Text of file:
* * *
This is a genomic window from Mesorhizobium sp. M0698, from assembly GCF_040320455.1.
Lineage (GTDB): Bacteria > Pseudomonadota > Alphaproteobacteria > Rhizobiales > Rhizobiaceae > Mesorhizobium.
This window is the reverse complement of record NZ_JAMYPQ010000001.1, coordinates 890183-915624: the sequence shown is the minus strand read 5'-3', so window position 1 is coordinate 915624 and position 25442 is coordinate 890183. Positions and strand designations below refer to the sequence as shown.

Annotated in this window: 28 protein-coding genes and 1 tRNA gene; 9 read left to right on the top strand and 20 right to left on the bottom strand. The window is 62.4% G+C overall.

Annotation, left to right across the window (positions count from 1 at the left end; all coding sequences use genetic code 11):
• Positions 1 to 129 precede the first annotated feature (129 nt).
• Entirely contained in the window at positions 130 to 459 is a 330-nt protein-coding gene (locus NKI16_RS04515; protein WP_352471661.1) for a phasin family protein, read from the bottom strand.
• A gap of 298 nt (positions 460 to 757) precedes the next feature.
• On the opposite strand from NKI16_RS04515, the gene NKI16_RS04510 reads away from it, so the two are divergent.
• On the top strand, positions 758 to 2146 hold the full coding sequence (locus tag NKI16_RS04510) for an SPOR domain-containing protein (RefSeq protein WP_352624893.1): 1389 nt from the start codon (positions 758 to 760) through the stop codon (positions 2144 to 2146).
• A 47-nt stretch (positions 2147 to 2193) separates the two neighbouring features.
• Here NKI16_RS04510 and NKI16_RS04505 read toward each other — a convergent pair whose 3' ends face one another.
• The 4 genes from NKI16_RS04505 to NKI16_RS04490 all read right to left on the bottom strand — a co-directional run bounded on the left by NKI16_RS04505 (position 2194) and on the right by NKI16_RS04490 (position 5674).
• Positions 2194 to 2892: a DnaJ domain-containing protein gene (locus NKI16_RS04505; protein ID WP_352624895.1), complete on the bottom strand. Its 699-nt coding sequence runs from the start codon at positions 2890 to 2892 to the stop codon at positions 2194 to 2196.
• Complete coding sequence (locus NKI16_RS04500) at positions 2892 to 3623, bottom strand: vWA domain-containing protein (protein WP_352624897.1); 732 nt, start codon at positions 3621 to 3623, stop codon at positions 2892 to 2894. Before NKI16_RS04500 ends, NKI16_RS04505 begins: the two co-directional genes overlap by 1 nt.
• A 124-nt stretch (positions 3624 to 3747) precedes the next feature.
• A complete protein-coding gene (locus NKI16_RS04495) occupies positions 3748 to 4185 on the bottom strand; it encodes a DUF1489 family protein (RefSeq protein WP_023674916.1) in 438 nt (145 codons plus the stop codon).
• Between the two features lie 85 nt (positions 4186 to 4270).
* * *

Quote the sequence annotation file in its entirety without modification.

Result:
This is a genomic window from Mesorhizobium sp. M0698, from assembly GCF_040320455.1.
Lineage (GTDB): Bacteria > Pseudomonadota > Alphaproteobacteria > Rhizobiales > Rhizobiaceae > Mesorhizobium.
This window is the reverse complement of record NZ_JAMYPQ010000001.1, coordinates 890183-915624: the sequence shown is the minus strand read 5'-3', so window position 1 is coordinate 915624 and position 25442 is coordinate 890183. Positions and strand designations below refer to the sequence as shown.

Annotated in this window: 28 protein-coding genes and 1 tRNA gene; 9 read left to right on the top strand and 20 right to left on the bottom strand. The window is 62.4% G+C overall.

Annotation, left to right across the window (positions count from 1 at the left end; all coding sequences use genetic code 11):
• Positions 1 to 129 precede the first annotated feature (129 nt).
• Entirely contained in the window at positions 130 to 459 is a 330-nt protein-coding gene (locus NKI16_RS04515; protein WP_352471661.1) for a phasin family protein, read from the bottom strand.
• A gap of 298 nt (positions 460 to 757) precedes the next feature.
• On the opposite strand from NKI16_RS04515, the gene NKI16_RS04510 reads away from it, so the two are divergent.
• On the top strand, positions 758 to 2146 hold the full coding sequence (locus tag NKI16_RS04510) for an SPOR domain-containing protein (RefSeq protein WP_352624893.1): 1389 nt from the start codon (positions 758 to 760) through the stop codon (positions 2144 to 2146).
• A 47-nt stretch (positions 2147 to 2193) separates the two neighbouring features.
• Here NKI16_RS04510 and NKI16_RS04505 read toward each other — a convergent pair whose 3' ends face one another.
• The 4 genes from NKI16_RS04505 to NKI16_RS04490 all read right to left on the bottom strand — a co-directional run bounded on the left by NKI16_RS04505 (position 2194) and on the right by NKI16_RS04490 (position 5674).
• Positions 2194 to 2892: a DnaJ domain-containing protein gene (locus NKI16_RS04505; protein ID WP_352624895.1), complete on the bottom strand. Its 699-nt coding sequence runs from the start codon at positions 2890 to 2892 to the stop codon at positions 2194 to 2196.
• Complete coding sequence (locus NKI16_RS04500) at positions 2892 to 3623, bottom strand: vWA domain-containing protein (protein WP_352624897.1); 732 nt, start codon at positions 3621 to 3623, stop codon at positions 2892 to 2894. Before NKI16_RS04500 ends, NKI16_RS04505 begins: the two co-directional genes overlap by 1 nt.
• A 124-nt stretch (positions 3624 to 3747) precedes the next feature.
• A complete protein-coding gene (locus NKI16_RS04495) occupies positions 3748 to 4185 on the bottom strand; it encodes a DUF1489 family protein (RefSeq protein WP_023674916.1) in 438 nt (145 codons plus the stop codon).
• Between the two features lie 85 nt (positions 4186 to 4270).